- Studies show that Americans have higher expectations when it comes to what they earn and what they save.
- Experts say there are some helpful tips to keep in mind as rising inflation prompts an increase in those lofty targets.
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When it comes to living comfortably and retiring, Americans have big numbers on their minds about what they want.
This is due to high inflation over the past 12 months, peaking at 9.1% in June 2022, according to consumer price index data.
The pace of inflation has slowed since then, with the CPI up just 3% year-on-year as of June, but surveys show many Americans feel they lack the necessities of life.
Americans say that to feel financially secure or comfortable they must: Average income is $233,000, according to a recent Bankrate survey. But a June survey of more than 2,500 adults said respondents needed to earn an average of $483,000 a year to feel rich.
“Inflation is the main reason Americans feel they need to make so much more just to be comfortable,” said Bankrate analyst Sarah Foster.
Meanwhile, a recent survey by Northwestern Mutual found that Americans have another big number in mind for a comfortable retirement: $1.27 million. That’s up from $1.25 million last year, according to the company’s recent survey of more than 2,700 adults.
The fact that retirement expectations are changing due to rising costs of living is not surprising, according to Chicago-based Northwestern Mutual wealth management adviser Arup Patel. As retirement approaches, he said, people are starting to realize not just how expensive things are now, but how expensive they can be when you retire — a stage in life that can last as long as 40 years.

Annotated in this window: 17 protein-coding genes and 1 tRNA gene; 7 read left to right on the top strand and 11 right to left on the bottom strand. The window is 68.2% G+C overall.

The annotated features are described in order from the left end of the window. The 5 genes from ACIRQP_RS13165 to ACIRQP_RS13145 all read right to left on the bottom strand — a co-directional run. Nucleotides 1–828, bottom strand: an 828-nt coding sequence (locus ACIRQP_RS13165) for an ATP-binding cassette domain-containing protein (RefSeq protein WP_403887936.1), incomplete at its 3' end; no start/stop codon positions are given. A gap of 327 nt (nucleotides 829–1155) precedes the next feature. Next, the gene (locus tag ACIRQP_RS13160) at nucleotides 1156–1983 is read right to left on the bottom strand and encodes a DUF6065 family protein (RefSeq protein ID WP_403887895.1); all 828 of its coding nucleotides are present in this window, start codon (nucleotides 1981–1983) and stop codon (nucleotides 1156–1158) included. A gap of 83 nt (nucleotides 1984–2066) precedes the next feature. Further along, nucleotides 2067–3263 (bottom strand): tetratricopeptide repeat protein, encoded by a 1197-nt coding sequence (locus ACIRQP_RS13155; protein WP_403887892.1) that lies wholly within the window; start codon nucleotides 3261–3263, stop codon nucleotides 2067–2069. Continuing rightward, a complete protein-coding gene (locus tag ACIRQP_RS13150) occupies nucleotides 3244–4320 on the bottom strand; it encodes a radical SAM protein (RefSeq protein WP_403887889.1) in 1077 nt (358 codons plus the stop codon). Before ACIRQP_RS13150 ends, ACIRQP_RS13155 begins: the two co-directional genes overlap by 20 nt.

Foster said Americans’ high expectations speak to the scars high inflation may leave on their wallets.
“If we can actually bring inflation down to a more optimal level, then half the battle is over,” Foster said. “It may take longer to recover from that.”
Rather than being overwhelmed by big number goals like salary and retirement funds, Americans may benefit from keeping two important things in mind.
Biggest financial regret Not saving enough for early retirementanother recently discovered bank rate study.
There’s a reason for that. Compound interest allows you to earn money from the interest you earn. Investing for many years can get you pretty wealthy.
But leaving the market can cost a lot, Foster said, with investors in their 20s taking a three-year hiatus from investing could lose nearly $200,000 in revenue, assuming $200 monthly contributions and an 8% annual return.
Take small steps and don’t put too much pressure on yourself.
Inflation may make retirement savings more difficult, but it’s important not to give up completely, she says.
“Take small steps and don’t put too much pressure on yourself to maximize your 401(k),” said Foster.
If the company can maximize its competitiveness, it’s worth celebrating, she said.
“It’s important to make sure we find a way to keep all of these goals within budget,” said Foster.
Budgeting always involves tradeoffs, says Patel. amount spent and amount saved.
As your income increases, you may want to upgrade your lifestyle and monthly expenses. But that will mean more income you’ll need in retirement, Patel said.
That’s why he advises clients to put themselves in situations where they can save enough to match the pace of retirement. Then you can spend your money guilt-free.
Getting an expert opinion can help you know if you can confidently retire.
“It’s very important to work with your financial planner to better define what that means to you,” says Patel.
For example, whether you retire at 55 or 70 makes a big difference in your financial needs.